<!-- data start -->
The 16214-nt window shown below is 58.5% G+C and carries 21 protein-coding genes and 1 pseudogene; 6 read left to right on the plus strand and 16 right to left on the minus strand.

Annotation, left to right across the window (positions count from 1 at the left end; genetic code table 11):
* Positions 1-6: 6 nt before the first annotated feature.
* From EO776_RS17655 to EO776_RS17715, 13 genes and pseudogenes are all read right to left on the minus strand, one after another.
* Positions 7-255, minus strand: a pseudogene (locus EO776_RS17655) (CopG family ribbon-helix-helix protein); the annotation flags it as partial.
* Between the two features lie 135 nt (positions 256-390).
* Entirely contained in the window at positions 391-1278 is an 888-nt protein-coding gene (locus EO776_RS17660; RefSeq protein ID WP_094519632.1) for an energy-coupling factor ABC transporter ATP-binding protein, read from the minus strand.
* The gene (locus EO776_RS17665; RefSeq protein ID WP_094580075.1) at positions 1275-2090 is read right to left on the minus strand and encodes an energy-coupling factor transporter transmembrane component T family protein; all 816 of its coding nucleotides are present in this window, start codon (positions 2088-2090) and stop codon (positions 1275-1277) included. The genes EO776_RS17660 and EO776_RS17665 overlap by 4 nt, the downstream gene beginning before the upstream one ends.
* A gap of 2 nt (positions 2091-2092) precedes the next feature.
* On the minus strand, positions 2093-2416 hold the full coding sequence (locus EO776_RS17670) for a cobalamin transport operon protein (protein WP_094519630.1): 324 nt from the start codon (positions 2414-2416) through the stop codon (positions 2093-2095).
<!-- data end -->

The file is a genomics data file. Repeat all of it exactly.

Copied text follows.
The 16214-nt window shown below is 58.5% G+C and carries 21 protein-coding genes and 1 pseudogene; 6 read left to right on the plus strand and 16 right to left on the minus strand.

Annotation, left to right across the window (positions count from 1 at the left end; genetic code table 11):
* Positions 1-6: 6 nt before the first annotated feature.
* From EO776_RS17655 to EO776_RS17715, 13 genes and pseudogenes are all read right to left on the minus strand, one after another.
* Positions 7-255, minus strand: a pseudogene (locus EO776_RS17655) (CopG family ribbon-helix-helix protein); the annotation flags it as partial.
* Between the two features lie 135 nt (positions 256-390).
* Entirely contained in the window at positions 391-1278 is an 888-nt protein-coding gene (locus EO776_RS17660; RefSeq protein ID WP_094519632.1) for an energy-coupling factor ABC transporter ATP-binding protein, read from the minus strand.
* The gene (locus EO776_RS17665; RefSeq protein ID WP_094580075.1) at positions 1275-2090 is read right to left on the minus strand and encodes an energy-coupling factor transporter transmembrane component T family protein; all 816 of its coding nucleotides are present in this window, start codon (positions 2088-2090) and stop codon (positions 1275-1277) included. The genes EO776_RS17660 and EO776_RS17665 overlap by 4 nt, the downstream gene beginning before the upstream one ends.
* A gap of 2 nt (positions 2091-2092) precedes the next feature.
* On the minus strand, positions 2093-2416 hold the full coding sequence (locus EO776_RS17670) for a cobalamin transport operon protein (protein WP_094519630.1): 324 nt from the start codon (positions 2414-2416) through the stop codon (positions 2093-2095).